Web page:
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Why art thou angry? quoth our king merrilye ;
In faith, I take it now very unkind :
Quoth Dicke, You are liker to stay till I have din'd:
Aye, marry, quoth our king, that were a daintye thing,
Could a man get but one here for to eate; With that, Dicke straite arose, and pluckt one from from
And then the ladyes prepared to dance,
Unto their places the king did advance.
Many thankes for their paines did the king give them,
Asking young Richard, then, if he would wed,
Quoth he, Jugg Grumball, Sir, with the red head :
Then Sir John Cockle, the king call'd unto him,
And of merry Sherwood made him o'er seer, And gave him out of hand three hundred pound yearlye;
Take heed, now, you steale no more of my deer And once a quarter, let's here have your view, And now, Sir John Cockle, I bid you adieu !"
Something about the City of Berlin.
ERLIN is the capital of the Prussian
Dominions, the principle residence of the King, and seat of the highest Council of the Kingdom. It is situated in the province of Brandenburgh, on the River Spree, a small stream with a sluggish
current, which however, by means of canals, communicates with the Oder and the Baltic on one hand, and with the Elbe and the German Ocean on the other. It is about twelve miles in circumference, has a population of more than a quarter of a million, and has 22 squares and market-places, 15 gates, 27 parish churches, 37 bridges, and more than 7,000 houses. It consists of 5 towns. 1 Berlin Proper; 2 Koln or Cologne; 3 Friedrichswerder; 4 Neu or Dorotheenstadt: and 5 Friedrichstadt.
The City originally received its name from the dreary wildness of the country, and is situated in the midst of a barren plain of land, destitute of either beauty or fertility. But these things are nothing in the eyes of, what people call, “great men,” who sometimes think they can do anything. Berlin was, up to the reign of Frederick William I., a small town confined to the left bank of the Spree. But Frederick the Great being desirous to possess a capital, proportionate to the rapid increase of his dominions, at once issued his mandate, and enclosed a loose space within four walls, and ordered
it to be filled with houses. As the population was scanty, the only mode of complying with the wishes of the Sovereign, was by stretching the houses over as wide a space as possible. In consequence, some of the principal buildings are only two stories high, and many have as many as twenty windows in one line. The streets are also made very broad, and although a good many people may be seen in them, they generally appear meagre ; and the flatness of the ground, and the sandy soil produce many inconveniences, for the water in the drains instead of running off, stops, and stagnates in the streets, and as most of these are unprovided with pavements, the noxious odours are very disagreeable.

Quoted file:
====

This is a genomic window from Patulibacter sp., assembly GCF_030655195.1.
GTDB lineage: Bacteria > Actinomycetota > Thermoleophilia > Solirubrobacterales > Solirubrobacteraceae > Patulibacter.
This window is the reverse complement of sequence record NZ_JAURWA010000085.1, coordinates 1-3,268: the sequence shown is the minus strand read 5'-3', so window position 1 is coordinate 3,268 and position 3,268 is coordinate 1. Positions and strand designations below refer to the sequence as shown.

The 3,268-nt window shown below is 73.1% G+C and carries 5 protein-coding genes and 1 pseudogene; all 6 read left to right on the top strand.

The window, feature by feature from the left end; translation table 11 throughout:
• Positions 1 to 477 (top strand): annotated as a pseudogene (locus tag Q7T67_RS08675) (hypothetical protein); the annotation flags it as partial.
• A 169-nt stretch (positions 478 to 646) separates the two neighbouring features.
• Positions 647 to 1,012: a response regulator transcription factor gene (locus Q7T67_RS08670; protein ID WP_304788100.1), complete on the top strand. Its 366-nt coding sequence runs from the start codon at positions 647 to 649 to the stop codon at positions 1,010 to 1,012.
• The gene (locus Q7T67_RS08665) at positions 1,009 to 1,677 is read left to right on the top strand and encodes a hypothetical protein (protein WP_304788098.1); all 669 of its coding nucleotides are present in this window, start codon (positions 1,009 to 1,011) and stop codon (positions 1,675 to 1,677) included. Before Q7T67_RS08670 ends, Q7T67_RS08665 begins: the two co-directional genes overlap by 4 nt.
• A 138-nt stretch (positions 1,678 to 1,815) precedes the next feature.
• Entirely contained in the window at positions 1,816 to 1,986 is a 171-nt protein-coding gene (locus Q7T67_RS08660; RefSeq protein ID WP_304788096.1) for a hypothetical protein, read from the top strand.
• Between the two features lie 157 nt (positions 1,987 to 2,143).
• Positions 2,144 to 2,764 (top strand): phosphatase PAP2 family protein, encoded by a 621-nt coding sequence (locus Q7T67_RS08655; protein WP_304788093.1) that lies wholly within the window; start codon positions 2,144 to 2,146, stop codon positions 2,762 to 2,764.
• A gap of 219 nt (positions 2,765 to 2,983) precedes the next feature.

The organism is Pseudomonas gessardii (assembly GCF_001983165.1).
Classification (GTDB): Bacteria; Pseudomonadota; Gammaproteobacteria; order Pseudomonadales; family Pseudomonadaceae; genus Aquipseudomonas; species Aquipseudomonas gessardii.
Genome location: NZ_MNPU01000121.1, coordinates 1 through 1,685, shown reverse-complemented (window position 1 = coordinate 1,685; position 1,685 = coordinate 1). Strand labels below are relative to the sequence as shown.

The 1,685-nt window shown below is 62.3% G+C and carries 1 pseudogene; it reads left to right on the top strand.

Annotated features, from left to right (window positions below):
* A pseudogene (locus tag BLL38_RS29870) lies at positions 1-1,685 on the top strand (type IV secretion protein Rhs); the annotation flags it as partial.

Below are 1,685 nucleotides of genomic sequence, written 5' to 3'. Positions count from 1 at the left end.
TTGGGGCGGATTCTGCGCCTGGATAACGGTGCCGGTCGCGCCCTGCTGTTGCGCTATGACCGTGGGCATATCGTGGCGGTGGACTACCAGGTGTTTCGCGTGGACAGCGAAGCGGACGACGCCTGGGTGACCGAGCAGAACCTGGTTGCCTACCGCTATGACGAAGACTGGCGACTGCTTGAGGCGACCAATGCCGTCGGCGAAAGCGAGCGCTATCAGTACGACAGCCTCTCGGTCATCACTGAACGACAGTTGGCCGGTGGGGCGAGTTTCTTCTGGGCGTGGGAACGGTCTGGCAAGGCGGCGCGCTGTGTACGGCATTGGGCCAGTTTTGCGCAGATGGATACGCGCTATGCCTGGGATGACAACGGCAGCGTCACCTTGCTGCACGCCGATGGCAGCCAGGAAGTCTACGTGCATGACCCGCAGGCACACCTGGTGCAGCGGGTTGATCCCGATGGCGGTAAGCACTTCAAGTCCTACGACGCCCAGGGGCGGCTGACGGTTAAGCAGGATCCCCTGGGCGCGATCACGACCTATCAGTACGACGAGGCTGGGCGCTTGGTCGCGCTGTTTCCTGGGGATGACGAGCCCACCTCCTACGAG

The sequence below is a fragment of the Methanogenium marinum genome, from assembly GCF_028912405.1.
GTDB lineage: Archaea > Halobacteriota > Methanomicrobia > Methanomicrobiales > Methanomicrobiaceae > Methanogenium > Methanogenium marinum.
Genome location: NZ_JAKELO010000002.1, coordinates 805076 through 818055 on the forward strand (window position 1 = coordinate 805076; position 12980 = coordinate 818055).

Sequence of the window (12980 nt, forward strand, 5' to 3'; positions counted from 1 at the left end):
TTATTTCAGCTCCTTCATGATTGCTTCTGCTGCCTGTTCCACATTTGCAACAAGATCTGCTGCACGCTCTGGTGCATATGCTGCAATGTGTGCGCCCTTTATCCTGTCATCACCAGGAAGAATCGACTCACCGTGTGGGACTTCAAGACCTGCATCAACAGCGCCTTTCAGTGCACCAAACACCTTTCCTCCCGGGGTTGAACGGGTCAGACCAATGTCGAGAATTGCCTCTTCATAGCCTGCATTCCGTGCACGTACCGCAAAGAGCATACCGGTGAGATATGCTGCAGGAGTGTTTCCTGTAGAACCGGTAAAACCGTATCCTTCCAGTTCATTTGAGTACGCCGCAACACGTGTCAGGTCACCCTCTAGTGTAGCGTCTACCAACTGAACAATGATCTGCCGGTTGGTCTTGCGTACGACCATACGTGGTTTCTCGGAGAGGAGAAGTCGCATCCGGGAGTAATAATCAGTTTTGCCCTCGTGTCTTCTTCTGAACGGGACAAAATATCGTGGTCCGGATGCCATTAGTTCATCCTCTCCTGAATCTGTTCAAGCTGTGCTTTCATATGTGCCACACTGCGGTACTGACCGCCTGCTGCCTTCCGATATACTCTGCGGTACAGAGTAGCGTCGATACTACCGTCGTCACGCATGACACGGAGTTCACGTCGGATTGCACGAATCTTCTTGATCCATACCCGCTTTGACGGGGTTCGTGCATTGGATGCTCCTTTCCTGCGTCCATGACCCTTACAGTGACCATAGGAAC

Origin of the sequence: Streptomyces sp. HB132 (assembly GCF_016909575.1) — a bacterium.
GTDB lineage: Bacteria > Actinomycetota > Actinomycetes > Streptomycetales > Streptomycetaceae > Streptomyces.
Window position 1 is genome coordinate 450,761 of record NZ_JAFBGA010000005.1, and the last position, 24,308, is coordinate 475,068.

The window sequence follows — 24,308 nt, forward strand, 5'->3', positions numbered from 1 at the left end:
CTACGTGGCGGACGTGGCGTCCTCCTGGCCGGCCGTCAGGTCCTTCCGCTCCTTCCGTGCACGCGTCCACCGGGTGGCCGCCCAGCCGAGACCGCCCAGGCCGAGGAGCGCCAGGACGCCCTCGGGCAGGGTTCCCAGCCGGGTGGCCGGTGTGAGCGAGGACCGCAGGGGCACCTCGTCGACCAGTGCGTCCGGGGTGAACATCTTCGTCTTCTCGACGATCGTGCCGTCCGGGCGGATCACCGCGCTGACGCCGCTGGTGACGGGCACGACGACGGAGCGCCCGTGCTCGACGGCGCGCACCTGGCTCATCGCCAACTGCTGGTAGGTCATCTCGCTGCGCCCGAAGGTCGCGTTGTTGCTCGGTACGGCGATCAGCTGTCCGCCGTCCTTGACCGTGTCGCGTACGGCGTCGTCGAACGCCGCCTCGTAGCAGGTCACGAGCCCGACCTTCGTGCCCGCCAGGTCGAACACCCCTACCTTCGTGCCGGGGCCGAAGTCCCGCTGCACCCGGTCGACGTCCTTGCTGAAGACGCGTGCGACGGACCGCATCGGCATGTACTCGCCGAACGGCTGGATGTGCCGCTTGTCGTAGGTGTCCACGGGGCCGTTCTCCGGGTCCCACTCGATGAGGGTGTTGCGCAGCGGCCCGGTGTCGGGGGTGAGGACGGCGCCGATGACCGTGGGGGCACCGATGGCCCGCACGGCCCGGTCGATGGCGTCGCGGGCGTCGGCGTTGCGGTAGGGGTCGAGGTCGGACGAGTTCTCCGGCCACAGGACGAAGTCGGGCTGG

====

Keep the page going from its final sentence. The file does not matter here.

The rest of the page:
Yet, notwithstanding, its many disadvantages, Berlin is a fine city. Some of the most splendid buildings are concentrated in a very small space. In the Friedrichswerder is situated the palace inhabited by the present King; the splendid arsenal, in the yard of which, the 365 famous heads of dying warriors, in relief, by Schluter, serve as key-stones in the arches of the windows.
Most of the buildings are situated in the street named “Unter den Linden," from a double avenue of lime trees, which form a shady walk in its centre, while on each side of it runs a carriage road. It is the principal and most frequented street in the City, and the view along it termi. nated by the celebrated Brandenburg Gate is very fine. This
gate is said to be the most splendid portal in Europe.
It is 195 feet in width, and was built in 1789 by Langhans, in imitation of the Propylæa at Athens, but on a much larger scale. Above it is the famous car of Victory, which was carried to Paris as a trophy by Napoleon, but was recovered by the Prussians after the Battle of Waterloo, who bestowed upon the goddess an eagle and an iron cross, which she now bears.
The Royal Palace, or Schloss, is a very notable building. Within, it is sumptuously furnished. One of the most splendid of its apartments is the Rittersaal. (Knights' Hall.) There is a royal throne, and a sideboard covered with massive old plate of silver and gold. The most interesting rooms are, those inhabited by Frederick the Great. In the attic story of the palace is the Kunst Kabinet, or Cabinet of Art, the collections of which are well worth seeing. One room is occupied by a collection illustrative of the manners and customs of different parts of the world, especially of savage nations. Among the curiosities here shown is a model of a Chinese lady's foot, and a filigree silver case, like a clove, nearly three inches long, worn by ladies of rank in China to protect their finger-nails, which it is the fashion to let grow to that length. Here, too, is a cigar smoked by the ladies of Lenia, a foot and a half long. There are also Australian,